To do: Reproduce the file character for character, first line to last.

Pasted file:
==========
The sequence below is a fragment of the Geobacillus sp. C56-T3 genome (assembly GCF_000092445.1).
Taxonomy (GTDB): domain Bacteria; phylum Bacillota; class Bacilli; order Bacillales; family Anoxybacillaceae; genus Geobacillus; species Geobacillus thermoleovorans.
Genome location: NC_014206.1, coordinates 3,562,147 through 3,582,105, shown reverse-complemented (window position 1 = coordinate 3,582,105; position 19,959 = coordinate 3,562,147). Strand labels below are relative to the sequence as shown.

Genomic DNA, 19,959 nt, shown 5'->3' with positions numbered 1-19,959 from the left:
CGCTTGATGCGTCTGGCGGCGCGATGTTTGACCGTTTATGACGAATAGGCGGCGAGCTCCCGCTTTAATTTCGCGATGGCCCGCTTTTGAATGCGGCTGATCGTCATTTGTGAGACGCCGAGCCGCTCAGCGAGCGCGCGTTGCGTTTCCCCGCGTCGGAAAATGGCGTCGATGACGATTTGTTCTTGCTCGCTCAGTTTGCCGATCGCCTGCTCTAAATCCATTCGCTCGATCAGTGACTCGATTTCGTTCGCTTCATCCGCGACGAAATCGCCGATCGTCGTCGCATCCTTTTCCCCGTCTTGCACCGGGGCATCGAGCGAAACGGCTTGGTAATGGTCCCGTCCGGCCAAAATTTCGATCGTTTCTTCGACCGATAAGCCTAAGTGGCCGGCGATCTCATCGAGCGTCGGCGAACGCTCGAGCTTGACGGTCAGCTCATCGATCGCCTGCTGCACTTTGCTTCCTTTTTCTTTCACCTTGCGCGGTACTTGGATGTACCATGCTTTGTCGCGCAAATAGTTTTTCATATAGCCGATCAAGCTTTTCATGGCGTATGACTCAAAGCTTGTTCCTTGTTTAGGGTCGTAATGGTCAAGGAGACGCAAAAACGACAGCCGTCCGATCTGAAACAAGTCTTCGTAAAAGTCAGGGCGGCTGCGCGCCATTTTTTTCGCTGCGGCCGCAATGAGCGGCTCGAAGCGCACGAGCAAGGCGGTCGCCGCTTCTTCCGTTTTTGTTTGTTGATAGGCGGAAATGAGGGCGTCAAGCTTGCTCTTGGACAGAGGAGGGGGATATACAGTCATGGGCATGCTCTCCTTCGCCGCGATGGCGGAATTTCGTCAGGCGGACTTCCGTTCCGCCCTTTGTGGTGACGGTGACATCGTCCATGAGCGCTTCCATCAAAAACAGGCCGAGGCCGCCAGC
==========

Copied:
The sequence below is a fragment of the Geobacillus sp. C56-T3 genome (assembly GCF_000092445.1).
Taxonomy (GTDB): domain Bacteria; phylum Bacillota; class Bacilli; order Bacillales; family Anoxybacillaceae; genus Geobacillus; species Geobacillus thermoleovorans.
Genome location: NC_014206.1, coordinates 3,562,147 through 3,582,105, shown reverse-complemented (window position 1 = coordinate 3,582,105; position 19,959 = coordinate 3,562,147). Strand labels below are relative to the sequence as shown.

Genomic DNA, 19,959 nt, shown 5'->3' with positions numbered 1-19,959 from the left:
CGCTTGATGCGTCTGGCGGCGCGATGTTTGACCGTTTATGACGAATAGGCGGCGAGCTCCCGCTTTAATTTCGCGATGGCCCGCTTTTGAATGCGGCTGATCGTCATTTGTGAGACGCCGAGCCGCTCAGCGAGCGCGCGTTGCGTTTCCCCGCGTCGGAAAATGGCGTCGATGACGATTTGTTCTTGCTCGCTCAGTTTGCCGATCGCCTGCTCTAAATCCATTCGCTCGATCAGTGACTCGATTTCGTTCGCTTCATCCGCGACGAAATCGCCGATCGTCGTCGCATCCTTTTCCCCGTCTTGCACCGGGGCATCGAGCGAAACGGCTTGGTAATGGTCCCGTCCGGCCAAAATTTCGATCGTTTCTTCGACCGATAAGCCTAAGTGGCCGGCGATCTCATCGAGCGTCGGCGAACGCTCGAGCTTGACGGTCAGCTCATCGATCGCCTGCTGCACTTTGCTTCCTTTTTCTTTCACCTTGCGCGGTACTTGGATGTACCATGCTTTGTCGCGCAAATAGTTTTTCATATAGCCGATCAAGCTTTTCATGGCGTATGACTCAAAGCTTGTTCCTTGTTTAGGGTCGTAATGGTCAAGGAGACGCAAAAACGACAGCCGTCCGATCTGAAACAAGTCTTCGTAAAAGTCAGGGCGGCTGCGCGCCATTTTTTTCGCTGCGGCCGCAATGAGCGGCTCGAAGCGCACGAGCAAGGCGGTCGCCGCTTCTTCCGTTTTTGTTTGTTGATAGGCGGAAATGAGGGCGTCAAGCTTGCTCTTGGACAGAGGAGGGGGATATACAGTCATGGGCATGCTCTCCTTCGCCGCGATGGCGGAATTTCGTCAGGCGGACTTCCGTTCCGCCCTTTGTGGTGACGGTGACATCGTCCATGAGCGCTTCCATCAAAAACAGGCCGAGGCCGCCAGC